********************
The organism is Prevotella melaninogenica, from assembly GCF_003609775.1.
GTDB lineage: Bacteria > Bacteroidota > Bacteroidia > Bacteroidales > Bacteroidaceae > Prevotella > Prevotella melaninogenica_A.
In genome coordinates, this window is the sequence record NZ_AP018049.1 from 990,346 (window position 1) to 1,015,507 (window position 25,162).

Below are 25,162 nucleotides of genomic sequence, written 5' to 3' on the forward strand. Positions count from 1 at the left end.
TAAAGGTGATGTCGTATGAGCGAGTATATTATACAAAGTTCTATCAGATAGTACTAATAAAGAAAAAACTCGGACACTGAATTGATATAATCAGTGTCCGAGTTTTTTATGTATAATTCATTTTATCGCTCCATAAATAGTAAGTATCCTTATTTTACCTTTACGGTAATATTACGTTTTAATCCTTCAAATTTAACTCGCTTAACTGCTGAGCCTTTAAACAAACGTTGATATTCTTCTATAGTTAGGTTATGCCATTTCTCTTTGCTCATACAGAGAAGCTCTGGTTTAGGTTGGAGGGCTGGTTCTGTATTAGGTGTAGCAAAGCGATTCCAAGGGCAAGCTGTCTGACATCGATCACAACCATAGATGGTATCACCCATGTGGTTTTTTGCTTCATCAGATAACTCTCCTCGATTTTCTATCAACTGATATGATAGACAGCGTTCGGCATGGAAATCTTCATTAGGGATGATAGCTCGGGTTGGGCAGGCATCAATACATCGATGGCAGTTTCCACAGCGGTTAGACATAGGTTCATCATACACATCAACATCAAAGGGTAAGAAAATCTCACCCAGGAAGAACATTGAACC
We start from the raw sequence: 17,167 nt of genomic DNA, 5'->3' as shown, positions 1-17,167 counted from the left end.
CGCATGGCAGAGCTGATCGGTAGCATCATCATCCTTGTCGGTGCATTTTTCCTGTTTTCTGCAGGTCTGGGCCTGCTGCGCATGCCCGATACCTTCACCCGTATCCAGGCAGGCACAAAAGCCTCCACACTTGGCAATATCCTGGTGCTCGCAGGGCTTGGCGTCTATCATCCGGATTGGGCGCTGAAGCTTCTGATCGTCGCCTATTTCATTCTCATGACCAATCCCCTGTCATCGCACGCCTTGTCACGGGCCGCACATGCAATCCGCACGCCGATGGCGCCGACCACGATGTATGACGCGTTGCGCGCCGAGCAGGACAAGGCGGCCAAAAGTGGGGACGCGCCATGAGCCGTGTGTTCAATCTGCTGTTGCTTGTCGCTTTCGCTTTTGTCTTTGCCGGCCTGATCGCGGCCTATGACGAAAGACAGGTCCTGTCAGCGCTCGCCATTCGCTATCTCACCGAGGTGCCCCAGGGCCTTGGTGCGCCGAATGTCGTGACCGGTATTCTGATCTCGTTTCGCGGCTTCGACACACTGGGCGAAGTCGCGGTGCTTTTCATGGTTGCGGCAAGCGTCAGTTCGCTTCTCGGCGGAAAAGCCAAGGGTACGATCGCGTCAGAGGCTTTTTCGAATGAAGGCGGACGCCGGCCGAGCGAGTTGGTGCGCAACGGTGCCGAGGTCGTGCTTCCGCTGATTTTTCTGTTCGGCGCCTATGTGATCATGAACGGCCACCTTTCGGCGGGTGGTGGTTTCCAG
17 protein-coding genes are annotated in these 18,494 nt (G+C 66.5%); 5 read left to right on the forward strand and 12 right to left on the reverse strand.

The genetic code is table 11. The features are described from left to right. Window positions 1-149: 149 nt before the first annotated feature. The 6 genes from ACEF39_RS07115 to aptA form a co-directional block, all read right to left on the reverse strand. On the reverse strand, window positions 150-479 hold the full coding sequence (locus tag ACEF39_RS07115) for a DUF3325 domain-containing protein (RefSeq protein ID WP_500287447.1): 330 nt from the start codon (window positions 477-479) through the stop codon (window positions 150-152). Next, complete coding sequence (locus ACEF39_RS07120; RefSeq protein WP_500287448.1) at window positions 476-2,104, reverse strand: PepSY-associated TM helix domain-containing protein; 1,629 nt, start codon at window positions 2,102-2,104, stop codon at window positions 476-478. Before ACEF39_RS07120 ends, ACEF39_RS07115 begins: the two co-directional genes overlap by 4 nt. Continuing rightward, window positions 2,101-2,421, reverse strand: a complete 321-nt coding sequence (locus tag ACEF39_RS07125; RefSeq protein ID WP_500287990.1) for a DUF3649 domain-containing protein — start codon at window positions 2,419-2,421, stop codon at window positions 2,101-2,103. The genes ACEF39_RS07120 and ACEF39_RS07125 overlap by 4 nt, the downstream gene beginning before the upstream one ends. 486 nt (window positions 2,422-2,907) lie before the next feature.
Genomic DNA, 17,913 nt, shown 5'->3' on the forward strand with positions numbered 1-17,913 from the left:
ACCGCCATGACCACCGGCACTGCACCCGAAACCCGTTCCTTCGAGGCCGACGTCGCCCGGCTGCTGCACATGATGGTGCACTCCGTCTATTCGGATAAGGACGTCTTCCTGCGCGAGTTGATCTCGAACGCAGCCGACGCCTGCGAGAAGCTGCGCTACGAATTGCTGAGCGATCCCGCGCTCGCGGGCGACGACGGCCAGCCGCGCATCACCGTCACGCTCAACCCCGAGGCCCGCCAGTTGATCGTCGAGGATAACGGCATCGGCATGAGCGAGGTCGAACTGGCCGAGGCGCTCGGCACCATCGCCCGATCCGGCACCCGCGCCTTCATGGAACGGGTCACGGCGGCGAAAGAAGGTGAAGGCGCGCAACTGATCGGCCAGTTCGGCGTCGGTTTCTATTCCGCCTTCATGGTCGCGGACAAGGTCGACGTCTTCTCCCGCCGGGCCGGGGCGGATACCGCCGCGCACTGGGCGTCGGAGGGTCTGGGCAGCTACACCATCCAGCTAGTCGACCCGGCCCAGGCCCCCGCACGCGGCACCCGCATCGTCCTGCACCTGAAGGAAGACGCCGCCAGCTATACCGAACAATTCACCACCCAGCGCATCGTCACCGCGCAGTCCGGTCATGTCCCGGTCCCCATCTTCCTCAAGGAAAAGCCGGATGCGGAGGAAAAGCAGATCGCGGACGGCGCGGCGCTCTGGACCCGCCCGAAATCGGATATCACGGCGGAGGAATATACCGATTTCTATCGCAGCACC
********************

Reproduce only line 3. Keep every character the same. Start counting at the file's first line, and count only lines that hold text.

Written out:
In genome coordinates, this window is the sequence record NZ_AP018049.1 from 990,346 (window position 1) to 1,015,507 (window position 25,162).